Characterization and Quantification of Major Flavonol Glycosides in Ramps (Allium tricoccum)
Division of Animal and Nutritional Sciences, West Virginia University, Morgantown, WV 26506, USA
Division of Plant and Soil Sciences, West Virginia University, Morgantown, WV 26506, USA
Shared Research Facilities, West Virginia University, Morgantown, WV 26506, USA
Author to whom correspondence should be addressed.
Current Address: Biology Department, York University, Toronto, ON M3J 1P3, Canada
Molecules 2019, 24(18), 3281; https://doi.org/10.3390/molecules24183281
Received: 24 August 2019 / Revised: 4 September 2019 / Accepted: 5 September 2019 / Published: 9 September 2019
(This article belongs to the Special Issue Bioactive Phenolic and Polyphenolic Compounds)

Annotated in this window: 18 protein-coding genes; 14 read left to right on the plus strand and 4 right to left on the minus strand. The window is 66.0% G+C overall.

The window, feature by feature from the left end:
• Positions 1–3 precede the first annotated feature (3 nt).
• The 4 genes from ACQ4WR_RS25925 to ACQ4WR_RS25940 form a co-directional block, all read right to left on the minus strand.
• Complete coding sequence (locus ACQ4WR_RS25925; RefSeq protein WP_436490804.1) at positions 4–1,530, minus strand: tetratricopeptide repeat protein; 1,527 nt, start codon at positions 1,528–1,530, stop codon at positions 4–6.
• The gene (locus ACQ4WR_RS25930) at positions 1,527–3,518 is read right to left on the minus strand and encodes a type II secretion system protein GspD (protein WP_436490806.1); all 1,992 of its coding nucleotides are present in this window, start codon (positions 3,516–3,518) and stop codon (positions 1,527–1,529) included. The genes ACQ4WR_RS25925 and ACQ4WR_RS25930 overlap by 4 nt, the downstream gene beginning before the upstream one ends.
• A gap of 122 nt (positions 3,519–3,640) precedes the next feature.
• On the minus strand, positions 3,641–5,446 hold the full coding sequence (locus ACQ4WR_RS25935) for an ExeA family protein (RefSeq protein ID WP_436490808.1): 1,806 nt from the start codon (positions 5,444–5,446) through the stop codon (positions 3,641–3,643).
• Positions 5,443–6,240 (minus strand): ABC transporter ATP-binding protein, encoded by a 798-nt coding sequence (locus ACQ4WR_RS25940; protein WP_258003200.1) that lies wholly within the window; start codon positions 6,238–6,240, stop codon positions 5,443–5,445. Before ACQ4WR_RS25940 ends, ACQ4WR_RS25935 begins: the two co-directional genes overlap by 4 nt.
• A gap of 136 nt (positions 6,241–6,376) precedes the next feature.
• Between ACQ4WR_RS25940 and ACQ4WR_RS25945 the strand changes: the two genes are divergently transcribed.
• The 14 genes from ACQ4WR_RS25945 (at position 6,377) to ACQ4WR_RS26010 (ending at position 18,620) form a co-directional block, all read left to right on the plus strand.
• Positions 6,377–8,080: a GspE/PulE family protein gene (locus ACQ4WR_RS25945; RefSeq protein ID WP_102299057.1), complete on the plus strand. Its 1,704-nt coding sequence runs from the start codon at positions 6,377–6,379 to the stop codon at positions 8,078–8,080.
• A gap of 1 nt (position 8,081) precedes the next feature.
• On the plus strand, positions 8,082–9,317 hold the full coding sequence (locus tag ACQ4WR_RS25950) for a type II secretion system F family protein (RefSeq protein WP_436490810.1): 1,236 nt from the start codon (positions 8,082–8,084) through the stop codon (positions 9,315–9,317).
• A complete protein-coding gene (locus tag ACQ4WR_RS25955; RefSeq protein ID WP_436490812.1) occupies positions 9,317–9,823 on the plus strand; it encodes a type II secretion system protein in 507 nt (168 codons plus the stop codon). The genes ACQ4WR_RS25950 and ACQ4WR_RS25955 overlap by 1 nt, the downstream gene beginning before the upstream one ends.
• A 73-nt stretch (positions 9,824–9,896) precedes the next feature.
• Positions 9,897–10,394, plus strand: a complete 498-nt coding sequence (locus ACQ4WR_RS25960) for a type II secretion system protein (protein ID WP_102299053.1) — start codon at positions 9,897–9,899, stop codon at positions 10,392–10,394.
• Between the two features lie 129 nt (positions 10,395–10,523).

The ramp (Allium tricoccum) is a traditional plant in the eastern Appalachian Mountains. Ramps have been used in traditional medicine for their health-promoting roles in lowering blood pressure and cholesterol. Information on the chemical composition of the potentially bioactive components in ramps is limited. Therefore, the aim of this work was to characterize and quantify major flavonols in ramps. Flavonoids were extracted in 50% methanol and 3% acetic acid. Characterization was conducted using UHPLC-PDA-MS and MS/MS, and quantification was performed using UHPLC-PDA detection. The major flavonol glycosides were kaempferol sophoroside glucuronide, quercetin sophoroside glucuronide, kaempferol rutinoside glucuronide, quercetin hexoside glucuronide, quercetin sophoroside, and kaempferol sophoroside. All conjugates were detected in leaves. Quercetin and kaempferol sophoroside glucuronide conjugates were detected in the stem, but no flavonol glycosides were detected in the bulb. The total amounts of the identified quercetin and kaempferol conjugates in whole ramps were 0.5972 ± 0.235 and 0.3792 ± 0.130 mg/g dry weight, respectively. Flavonol conjugates were concentrated in the leaves. To our knowledge, this work is the first to identify and quantify the major flavonol glycosides in ramps. Our findings suggest that specifically the leaves may harbor the potentially bioactive flavonols components of the plant.